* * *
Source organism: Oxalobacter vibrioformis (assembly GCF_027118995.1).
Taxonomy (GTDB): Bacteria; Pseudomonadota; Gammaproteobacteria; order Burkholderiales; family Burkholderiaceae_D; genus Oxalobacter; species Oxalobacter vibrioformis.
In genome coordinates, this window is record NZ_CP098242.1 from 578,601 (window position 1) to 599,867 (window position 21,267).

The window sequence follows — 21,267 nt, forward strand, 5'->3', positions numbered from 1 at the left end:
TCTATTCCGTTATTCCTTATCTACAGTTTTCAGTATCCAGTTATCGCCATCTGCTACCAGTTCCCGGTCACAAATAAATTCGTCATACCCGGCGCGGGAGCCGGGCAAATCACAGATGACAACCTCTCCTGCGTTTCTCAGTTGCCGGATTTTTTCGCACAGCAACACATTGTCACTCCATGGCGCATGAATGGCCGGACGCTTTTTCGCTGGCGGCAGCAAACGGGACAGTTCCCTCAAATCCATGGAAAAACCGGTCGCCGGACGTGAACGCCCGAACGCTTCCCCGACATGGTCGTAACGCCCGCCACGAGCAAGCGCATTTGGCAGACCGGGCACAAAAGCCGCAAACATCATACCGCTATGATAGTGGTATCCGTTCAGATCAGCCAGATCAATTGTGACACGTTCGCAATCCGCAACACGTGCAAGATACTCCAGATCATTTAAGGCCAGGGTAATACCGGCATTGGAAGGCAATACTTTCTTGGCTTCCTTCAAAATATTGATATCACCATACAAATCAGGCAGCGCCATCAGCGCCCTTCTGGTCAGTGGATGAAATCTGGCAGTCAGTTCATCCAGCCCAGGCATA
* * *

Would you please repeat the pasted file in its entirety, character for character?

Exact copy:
Source organism: Oxalobacter vibrioformis (assembly GCF_027118995.1).
Taxonomy (GTDB): Bacteria; Pseudomonadota; Gammaproteobacteria; order Burkholderiales; family Burkholderiaceae_D; genus Oxalobacter; species Oxalobacter vibrioformis.
In genome coordinates, this window is record NZ_CP098242.1 from 578,601 (window position 1) to 599,867 (window position 21,267).

The window sequence follows — 21,267 nt, forward strand, 5'->3', positions numbered from 1 at the left end:
TCTATTCCGTTATTCCTTATCTACAGTTTTCAGTATCCAGTTATCGCCATCTGCTACCAGTTCCCGGTCACAAATAAATTCGTCATACCCGGCGCGGGAGCCGGGCAAATCACAGATGACAACCTCTCCTGCGTTTCTCAGTTGCCGGATTTTTTCGCACAGCAACACATTGTCACTCCATGGCGCATGAATGGCCGGACGCTTTTTCGCTGGCGGCAGCAAACGGGACAGTTCCCTCAAATCCATGGAAAAACCGGTCGCCGGACGTGAACGCCCGAACGCTTCCCCGACATGGTCGTAACGCCCGCCACGAGCAAGCGCATTTGGCAGACCGGGCACAAAAGCCGCAAACATCATACCGCTATGATAGTGGTATCCGTTCAGATCAGCCAGATCAATTGTGACACGTTCGCAATCCGCAACACGTGCAAGATACTCCAGATCATTTAAGGCCAGGGTAATACCGGCATTGGAAGGCAATACTTTCTTGGCTTCCTTCAAAATATTGATATCACCATACAAATCAGGCAGCGCCATCAGCGCCCTTCTGGTCAGTGGATGAAATCTGGCAGTCAGTTCATCCAGCCCAGGCATA